CS:GO skin betting is a very profitable industry, with numerous websites offering a wide variety of different games of chance, played for different currency, gained by depositing CS:GO skins. While that might look innocent enough, you can sell skins for real money and where money is to be made, marketing follows. The best way to market CS:GO betting websites is to have prominent YouTubers and Twitch.tv livestreamers gamble on their channel, introducing their viewers to the betting website that’s being advertised.
Now, to rouse excitement for the site, the YouTube personality or Twitch streamer has to play for big sums of game currency, winning great pots that could be shown in highlights. After all, that’s how people catch the betting bug. The idea of winning big just like their favorite streamer did just now takes over their mind. The player goes to the website, deposits some skins and starts playing, losing a little bit more often than not, due to the nature of chance games. After all, the old Las Vegas adage, which says that the house always wins, is true.
With that in mind, how do YouTubers and streamers get the currency to gamble with? After all, if they aren’t likely to win over the long run, why would they use their own skins for it? The answer is simple. The house (betting website in this case) provides them with a starting amount of currency, available for wagering, topping it up when the player loses everything or not, depending on the agreement. Also, following the policy of different websites, they could get paid a share of the website’s revenue, a set amount of money for each video they make for the website, where they gambled the sum of house money allocated to them by the house, or in some other way.
Usually, the betting websites don’t really stack the odds in the YouTuber’s or Twitch streamer’s favor because they allow them to withdraw any winnings they make. While there probably are rigged CS:GO betting websites, a lot of them are actually fair because they don’t need to cheat. Like at a roulette table, the house has a miniscule advantage in skins betting, allowing it to make profit similarly to casinos.Finally, it’s time to talk about the recent ruckus between popular Twitch streamer m0E_tv and CSGO Diamonds. On the 13th of June, m0E made this twitter post:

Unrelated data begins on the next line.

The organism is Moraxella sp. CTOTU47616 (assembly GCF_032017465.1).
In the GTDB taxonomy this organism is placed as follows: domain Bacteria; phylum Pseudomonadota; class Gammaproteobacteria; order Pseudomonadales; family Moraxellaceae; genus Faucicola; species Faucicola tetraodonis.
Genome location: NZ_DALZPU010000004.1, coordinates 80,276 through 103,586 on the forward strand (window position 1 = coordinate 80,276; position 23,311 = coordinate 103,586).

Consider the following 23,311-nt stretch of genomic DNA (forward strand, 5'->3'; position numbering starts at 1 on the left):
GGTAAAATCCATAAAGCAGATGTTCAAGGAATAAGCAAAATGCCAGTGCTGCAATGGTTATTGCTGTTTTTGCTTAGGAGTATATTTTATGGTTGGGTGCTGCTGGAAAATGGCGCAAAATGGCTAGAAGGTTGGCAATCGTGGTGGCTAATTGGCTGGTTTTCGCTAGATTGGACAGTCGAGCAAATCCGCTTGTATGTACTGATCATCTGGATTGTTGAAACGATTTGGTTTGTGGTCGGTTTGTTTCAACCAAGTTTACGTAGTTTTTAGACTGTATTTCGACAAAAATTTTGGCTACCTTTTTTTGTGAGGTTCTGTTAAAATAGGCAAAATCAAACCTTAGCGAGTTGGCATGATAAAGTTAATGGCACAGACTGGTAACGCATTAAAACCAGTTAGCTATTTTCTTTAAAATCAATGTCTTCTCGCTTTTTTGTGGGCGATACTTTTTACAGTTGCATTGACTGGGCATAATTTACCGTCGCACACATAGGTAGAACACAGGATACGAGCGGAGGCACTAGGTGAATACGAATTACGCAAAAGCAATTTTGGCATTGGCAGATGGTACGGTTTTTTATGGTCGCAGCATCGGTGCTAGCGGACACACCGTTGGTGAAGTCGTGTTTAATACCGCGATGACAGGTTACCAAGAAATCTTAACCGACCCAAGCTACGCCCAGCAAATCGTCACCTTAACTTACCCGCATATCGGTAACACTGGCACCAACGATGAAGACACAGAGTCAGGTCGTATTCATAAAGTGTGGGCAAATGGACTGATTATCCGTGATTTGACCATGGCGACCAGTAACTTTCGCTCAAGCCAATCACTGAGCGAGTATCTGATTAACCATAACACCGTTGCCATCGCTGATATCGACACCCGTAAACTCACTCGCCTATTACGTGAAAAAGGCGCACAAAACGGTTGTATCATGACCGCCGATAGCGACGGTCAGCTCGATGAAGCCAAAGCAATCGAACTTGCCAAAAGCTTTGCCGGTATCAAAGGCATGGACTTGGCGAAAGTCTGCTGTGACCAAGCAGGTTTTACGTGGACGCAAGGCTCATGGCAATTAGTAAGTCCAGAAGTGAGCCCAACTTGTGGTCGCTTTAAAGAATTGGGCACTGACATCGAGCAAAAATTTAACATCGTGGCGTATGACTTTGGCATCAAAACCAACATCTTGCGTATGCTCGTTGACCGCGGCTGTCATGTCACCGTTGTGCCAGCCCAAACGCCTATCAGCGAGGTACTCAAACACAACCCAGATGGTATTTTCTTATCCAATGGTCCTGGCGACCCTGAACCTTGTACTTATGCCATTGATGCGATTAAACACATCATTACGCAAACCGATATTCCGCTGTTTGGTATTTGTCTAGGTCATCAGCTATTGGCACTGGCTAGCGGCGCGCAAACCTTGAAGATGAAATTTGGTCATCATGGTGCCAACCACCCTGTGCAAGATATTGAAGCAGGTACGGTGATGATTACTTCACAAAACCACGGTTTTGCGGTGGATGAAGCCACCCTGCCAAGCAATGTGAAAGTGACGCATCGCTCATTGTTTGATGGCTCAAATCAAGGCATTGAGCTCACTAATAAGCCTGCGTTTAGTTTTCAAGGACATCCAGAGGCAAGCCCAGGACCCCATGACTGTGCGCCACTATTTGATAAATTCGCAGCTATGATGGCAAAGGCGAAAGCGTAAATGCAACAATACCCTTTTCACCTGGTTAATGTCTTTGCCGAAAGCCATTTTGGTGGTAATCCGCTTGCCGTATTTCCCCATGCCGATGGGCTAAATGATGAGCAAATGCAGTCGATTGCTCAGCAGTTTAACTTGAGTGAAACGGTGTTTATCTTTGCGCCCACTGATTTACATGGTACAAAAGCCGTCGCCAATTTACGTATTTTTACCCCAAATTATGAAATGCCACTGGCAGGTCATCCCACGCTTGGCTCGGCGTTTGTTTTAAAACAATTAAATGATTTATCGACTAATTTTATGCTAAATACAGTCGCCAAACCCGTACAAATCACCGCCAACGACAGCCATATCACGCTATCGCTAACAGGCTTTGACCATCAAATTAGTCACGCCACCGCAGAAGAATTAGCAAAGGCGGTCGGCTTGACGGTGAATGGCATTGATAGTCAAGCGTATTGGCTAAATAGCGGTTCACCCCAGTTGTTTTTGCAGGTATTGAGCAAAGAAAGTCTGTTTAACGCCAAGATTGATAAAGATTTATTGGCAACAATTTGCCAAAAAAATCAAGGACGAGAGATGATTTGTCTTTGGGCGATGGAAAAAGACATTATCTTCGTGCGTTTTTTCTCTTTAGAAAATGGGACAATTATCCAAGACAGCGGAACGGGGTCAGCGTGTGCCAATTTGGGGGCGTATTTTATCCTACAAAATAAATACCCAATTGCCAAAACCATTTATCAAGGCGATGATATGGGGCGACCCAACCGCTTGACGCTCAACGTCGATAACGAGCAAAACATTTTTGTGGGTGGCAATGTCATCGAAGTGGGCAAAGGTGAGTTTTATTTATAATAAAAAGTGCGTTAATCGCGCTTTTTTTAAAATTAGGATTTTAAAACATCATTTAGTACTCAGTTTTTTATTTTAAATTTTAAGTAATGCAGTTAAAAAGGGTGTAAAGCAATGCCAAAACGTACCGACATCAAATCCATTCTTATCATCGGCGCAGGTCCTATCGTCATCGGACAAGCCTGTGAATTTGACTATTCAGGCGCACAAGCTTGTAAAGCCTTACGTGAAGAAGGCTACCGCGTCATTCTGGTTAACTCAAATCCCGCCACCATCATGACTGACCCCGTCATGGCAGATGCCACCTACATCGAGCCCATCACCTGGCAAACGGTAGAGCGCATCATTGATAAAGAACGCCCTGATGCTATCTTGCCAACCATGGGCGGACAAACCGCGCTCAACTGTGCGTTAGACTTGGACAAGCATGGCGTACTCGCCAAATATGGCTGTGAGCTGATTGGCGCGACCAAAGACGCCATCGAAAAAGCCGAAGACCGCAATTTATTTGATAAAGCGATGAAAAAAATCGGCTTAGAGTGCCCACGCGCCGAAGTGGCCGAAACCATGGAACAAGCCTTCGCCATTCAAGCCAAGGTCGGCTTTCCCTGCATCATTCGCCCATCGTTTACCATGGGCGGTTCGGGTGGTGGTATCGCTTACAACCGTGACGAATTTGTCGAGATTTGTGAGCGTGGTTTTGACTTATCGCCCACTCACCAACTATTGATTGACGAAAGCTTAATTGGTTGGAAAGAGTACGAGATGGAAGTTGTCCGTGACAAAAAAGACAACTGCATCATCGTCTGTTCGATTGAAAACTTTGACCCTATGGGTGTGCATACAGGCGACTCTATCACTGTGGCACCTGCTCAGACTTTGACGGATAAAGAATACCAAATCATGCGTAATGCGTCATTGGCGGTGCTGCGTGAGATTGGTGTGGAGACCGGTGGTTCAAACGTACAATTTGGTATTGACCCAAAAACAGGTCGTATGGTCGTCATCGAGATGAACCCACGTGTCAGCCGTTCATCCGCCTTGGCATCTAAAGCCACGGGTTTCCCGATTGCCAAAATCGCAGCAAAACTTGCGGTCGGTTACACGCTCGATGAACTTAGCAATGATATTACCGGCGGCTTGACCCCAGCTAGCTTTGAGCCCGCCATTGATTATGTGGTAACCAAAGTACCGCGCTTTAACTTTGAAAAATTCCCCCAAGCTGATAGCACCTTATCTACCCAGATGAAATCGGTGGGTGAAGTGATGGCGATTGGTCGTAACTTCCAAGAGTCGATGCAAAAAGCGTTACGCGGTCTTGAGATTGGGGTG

so i had 26k in diamonds on that site and i tried to withdraw and they telling me i cant…. @CSGO_Diamonds you have 24 hours before exposed
— mOE (@m0E_tv) June 12, 2016
Csgodiamonds owner addmitted to fraud. He wouldnsend me the rolls before they happen. He did it multiple times even with me saying not to
— mOE (@m0E_tv) June 13, 2016
This is the first conversation on skype i had with the owner of csgodiamonds when this was brought up pic.twitter.com/nHF8dmKtX4
— mOE (@m0E_tv) June 13, 2016
The story gained more traction when CSGONews posted a couple of videos on the subject.
Finally, m0E went on the Richard Lewis show to put the story to rest with an 84 minute interview.
Following that, Thorin weighed in on the matter in a video. Now, while what Thorin said in the video might look objective, you can never know for sure. You should always practice critical thinking in matters like this because most people have their own motivations. The desire to appear in your best light also has to be taken into account.
While the picture painted by Thorin’s video might look damning, we can never know if it’s totally accurate. From what he said and the proof he provided, however, it sure looks like it is. While I do have my opinion on this matter, I won’t presume to tell you what to think. I suggest you look at every piece of evidence provided and then make up your own mind. Whatever you choose to believe, however, it probably won’t be the whole truth because the only people who know what truly happened are m0E and the CSGO Diamonds staff.